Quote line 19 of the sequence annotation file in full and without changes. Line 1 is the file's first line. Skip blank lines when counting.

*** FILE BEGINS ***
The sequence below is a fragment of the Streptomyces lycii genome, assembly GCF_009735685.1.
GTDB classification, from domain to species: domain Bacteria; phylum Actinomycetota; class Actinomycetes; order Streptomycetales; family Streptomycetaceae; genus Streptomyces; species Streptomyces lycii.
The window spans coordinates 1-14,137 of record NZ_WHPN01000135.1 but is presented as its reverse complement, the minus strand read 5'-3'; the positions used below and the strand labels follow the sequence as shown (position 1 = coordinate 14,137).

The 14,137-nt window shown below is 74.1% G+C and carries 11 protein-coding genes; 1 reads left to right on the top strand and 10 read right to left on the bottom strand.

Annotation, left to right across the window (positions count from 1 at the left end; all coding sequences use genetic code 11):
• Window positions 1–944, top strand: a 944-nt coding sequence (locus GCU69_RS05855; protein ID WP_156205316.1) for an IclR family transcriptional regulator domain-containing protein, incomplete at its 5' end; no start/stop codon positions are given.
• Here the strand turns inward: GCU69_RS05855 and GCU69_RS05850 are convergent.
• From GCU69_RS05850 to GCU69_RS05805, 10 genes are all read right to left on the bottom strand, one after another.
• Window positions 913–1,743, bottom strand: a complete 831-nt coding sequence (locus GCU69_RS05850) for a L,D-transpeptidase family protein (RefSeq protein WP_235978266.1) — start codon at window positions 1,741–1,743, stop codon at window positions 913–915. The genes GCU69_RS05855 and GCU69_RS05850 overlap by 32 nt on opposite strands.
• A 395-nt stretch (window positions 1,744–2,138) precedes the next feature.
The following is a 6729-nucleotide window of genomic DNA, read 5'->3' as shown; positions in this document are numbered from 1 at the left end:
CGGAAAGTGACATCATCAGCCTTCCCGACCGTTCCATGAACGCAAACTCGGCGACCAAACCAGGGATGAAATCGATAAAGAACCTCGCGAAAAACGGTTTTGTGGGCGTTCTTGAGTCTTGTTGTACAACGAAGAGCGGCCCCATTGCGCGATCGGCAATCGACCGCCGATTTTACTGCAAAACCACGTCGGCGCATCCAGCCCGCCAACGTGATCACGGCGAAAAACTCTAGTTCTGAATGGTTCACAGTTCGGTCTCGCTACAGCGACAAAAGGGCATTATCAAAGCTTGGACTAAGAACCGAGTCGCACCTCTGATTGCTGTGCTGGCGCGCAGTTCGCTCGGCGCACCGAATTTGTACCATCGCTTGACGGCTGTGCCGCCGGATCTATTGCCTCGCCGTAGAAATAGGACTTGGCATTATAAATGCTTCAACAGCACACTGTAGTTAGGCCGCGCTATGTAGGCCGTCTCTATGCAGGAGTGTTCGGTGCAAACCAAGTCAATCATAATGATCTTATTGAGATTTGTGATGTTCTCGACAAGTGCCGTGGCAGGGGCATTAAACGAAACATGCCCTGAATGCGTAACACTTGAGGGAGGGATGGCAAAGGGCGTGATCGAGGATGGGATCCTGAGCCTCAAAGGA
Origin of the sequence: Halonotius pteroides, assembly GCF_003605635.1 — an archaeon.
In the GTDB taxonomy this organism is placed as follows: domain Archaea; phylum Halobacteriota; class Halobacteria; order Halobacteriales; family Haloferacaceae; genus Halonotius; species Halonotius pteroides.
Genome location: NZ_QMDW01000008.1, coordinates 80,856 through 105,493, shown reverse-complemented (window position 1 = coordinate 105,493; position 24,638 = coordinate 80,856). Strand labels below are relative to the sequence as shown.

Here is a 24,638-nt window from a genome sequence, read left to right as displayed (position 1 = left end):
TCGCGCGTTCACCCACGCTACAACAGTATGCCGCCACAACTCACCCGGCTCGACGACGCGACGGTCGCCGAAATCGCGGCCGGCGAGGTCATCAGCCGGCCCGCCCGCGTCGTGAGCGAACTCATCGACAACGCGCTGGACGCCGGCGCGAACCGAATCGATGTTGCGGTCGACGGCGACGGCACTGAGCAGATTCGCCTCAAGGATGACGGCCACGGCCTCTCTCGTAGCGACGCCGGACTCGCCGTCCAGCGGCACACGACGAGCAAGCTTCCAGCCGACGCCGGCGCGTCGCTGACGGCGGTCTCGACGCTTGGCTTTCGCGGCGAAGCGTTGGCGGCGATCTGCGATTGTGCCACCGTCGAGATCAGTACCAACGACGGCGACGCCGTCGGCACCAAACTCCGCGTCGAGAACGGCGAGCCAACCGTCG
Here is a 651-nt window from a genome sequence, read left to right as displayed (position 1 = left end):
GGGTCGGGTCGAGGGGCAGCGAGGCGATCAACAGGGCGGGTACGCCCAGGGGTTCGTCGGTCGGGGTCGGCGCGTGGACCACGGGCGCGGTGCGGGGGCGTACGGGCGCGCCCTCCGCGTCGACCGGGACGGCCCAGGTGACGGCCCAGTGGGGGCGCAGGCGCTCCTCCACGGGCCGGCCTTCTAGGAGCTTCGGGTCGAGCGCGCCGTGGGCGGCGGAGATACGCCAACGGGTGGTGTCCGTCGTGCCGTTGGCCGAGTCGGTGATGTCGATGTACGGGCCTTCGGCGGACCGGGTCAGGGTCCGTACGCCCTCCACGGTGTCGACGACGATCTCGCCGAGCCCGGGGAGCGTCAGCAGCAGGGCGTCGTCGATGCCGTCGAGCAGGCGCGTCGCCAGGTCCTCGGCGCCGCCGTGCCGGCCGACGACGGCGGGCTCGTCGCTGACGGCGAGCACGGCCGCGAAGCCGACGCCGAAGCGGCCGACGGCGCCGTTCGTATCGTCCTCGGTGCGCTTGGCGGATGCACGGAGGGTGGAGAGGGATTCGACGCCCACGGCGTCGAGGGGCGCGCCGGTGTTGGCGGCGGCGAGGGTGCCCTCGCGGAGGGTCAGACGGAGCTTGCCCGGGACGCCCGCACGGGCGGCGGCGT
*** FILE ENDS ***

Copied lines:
GGGTCGGGTCGAGGGGCAGCGAGGCGATCAACAGGGCGGGTACGCCCAGGGGTTCGTCGGTCGGGGTCGGCGCGTGGACCACGGGCGCGGTGCGGGGGCGTACGGGCGCGCCCTCCGCGTCGACCGGGACGGCCCAGGTGACGGCCCAGTGGGGGCGCAGGCGCTCCTCCACGGGCCGGCCTTCTAGGAGCTTCGGGTCGAGCGCGCCGTGGGCGGCGGAGATACGCCAACGGGTGGTGTCCGTCGTGCCGTTGGCCGAGTCGGTGATGTCGATGTACGGGCCTTCGGCGGACCGGGTCAGGGTCCGTACGCCCTCCACGGTGTCGACGACGATCTCGCCGAGCCCGGGGAGCGTCAGCAGCAGGGCGTCGTCGATGCCGTCGAGCAGGCGCGTCGCCAGGTCCTCGGCGCCGCCGTGCCGGCCGACGACGGCGGGCTCGTCGCTGACGGCGAGCACGGCCGCGAAGCCGACGCCGAAGCGGCCGACGGCGCCGTTCGTATCGTCCTCGGTGCGCTTGGCGGATGCACGGAGGGTGGAGAGGGATTCGACGCCCACGGCGTCGAGGGGCGCGCCGGTGTTGGCGGCGGCGAGGGTGCCCTCGCGGAGGGTCAGACGGAGCTTGCCCGGGACGCCCGCACGGGCGGCGGCGT